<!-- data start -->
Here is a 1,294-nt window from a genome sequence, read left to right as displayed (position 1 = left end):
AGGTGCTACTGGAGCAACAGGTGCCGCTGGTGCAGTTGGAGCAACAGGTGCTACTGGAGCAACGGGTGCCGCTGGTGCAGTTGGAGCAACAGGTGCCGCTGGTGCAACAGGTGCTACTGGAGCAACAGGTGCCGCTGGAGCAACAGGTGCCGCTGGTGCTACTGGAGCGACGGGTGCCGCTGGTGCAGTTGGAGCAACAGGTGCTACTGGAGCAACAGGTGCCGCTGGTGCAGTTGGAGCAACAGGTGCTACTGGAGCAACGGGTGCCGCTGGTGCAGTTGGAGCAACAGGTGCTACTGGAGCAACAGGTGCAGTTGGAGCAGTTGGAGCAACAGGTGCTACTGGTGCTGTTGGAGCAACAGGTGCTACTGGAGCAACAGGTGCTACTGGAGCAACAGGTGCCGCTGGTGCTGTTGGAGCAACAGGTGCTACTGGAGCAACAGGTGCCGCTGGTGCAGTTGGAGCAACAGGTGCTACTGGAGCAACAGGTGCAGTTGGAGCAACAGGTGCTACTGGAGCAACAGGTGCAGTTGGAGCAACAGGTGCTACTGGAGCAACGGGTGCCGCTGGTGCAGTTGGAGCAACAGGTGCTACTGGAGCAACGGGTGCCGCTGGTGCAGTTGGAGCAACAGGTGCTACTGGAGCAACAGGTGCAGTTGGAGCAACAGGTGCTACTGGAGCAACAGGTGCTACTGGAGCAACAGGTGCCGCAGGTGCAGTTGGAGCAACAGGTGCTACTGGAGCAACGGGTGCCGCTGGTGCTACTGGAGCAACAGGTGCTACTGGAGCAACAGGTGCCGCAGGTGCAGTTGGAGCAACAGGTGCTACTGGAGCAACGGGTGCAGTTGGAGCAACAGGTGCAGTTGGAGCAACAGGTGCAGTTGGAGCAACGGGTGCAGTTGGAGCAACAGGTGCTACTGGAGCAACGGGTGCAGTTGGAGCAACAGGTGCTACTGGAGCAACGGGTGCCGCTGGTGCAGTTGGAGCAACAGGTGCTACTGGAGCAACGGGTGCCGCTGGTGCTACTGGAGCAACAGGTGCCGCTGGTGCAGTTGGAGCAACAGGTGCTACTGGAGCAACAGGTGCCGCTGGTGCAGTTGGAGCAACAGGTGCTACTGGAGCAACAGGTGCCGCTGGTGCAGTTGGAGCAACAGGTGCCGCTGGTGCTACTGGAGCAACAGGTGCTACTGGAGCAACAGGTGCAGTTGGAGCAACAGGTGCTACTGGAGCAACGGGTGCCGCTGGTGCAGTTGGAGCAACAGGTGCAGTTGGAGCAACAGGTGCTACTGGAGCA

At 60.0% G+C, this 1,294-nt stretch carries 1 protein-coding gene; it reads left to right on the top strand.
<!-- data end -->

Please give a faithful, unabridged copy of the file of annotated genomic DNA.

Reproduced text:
Here is a 1,294-nt window from a genome sequence, read left to right as displayed (position 1 = left end):
AGGTGCTACTGGAGCAACAGGTGCCGCTGGTGCAGTTGGAGCAACAGGTGCTACTGGAGCAACGGGTGCCGCTGGTGCAGTTGGAGCAACAGGTGCCGCTGGTGCAACAGGTGCTACTGGAGCAACAGGTGCCGCTGGAGCAACAGGTGCCGCTGGTGCTACTGGAGCGACGGGTGCCGCTGGTGCAGTTGGAGCAACAGGTGCTACTGGAGCAACAGGTGCCGCTGGTGCAGTTGGAGCAACAGGTGCTACTGGAGCAACGGGTGCCGCTGGTGCAGTTGGAGCAACAGGTGCTACTGGAGCAACAGGTGCAGTTGGAGCAGTTGGAGCAACAGGTGCTACTGGTGCTGTTGGAGCAACAGGTGCTACTGGAGCAACAGGTGCTACTGGAGCAACAGGTGCCGCTGGTGCTGTTGGAGCAACAGGTGCTACTGGAGCAACAGGTGCCGCTGGTGCAGTTGGAGCAACAGGTGCTACTGGAGCAACAGGTGCAGTTGGAGCAACAGGTGCTACTGGAGCAACAGGTGCAGTTGGAGCAACAGGTGCTACTGGAGCAACGGGTGCCGCTGGTGCAGTTGGAGCAACAGGTGCTACTGGAGCAACGGGTGCCGCTGGTGCAGTTGGAGCAACAGGTGCTACTGGAGCAACAGGTGCAGTTGGAGCAACAGGTGCTACTGGAGCAACAGGTGCTACTGGAGCAACAGGTGCCGCAGGTGCAGTTGGAGCAACAGGTGCTACTGGAGCAACGGGTGCCGCTGGTGCTACTGGAGCAACAGGTGCTACTGGAGCAACAGGTGCCGCAGGTGCAGTTGGAGCAACAGGTGCTACTGGAGCAACGGGTGCAGTTGGAGCAACAGGTGCAGTTGGAGCAACAGGTGCAGTTGGAGCAACGGGTGCAGTTGGAGCAACAGGTGCTACTGGAGCAACGGGTGCAGTTGGAGCAACAGGTGCTACTGGAGCAACGGGTGCCGCTGGTGCAGTTGGAGCAACAGGTGCTACTGGAGCAACGGGTGCCGCTGGTGCTACTGGAGCAACAGGTGCCGCTGGTGCAGTTGGAGCAACAGGTGCTACTGGAGCAACAGGTGCCGCTGGTGCAGTTGGAGCAACAGGTGCTACTGGAGCAACAGGTGCCGCTGGTGCAGTTGGAGCAACAGGTGCCGCTGGTGCTACTGGAGCAACAGGTGCTACTGGAGCAACAGGTGCAGTTGGAGCAACAGGTGCTACTGGAGCAACGGGTGCCGCTGGTGCAGTTGGAGCAACAGGTGCAGTTGGAGCAACAGGTGCTACTGGAGCA

At 60.0% G+C, this 1,294-nt stretch carries 1 protein-coding gene; it reads left to right on the top strand.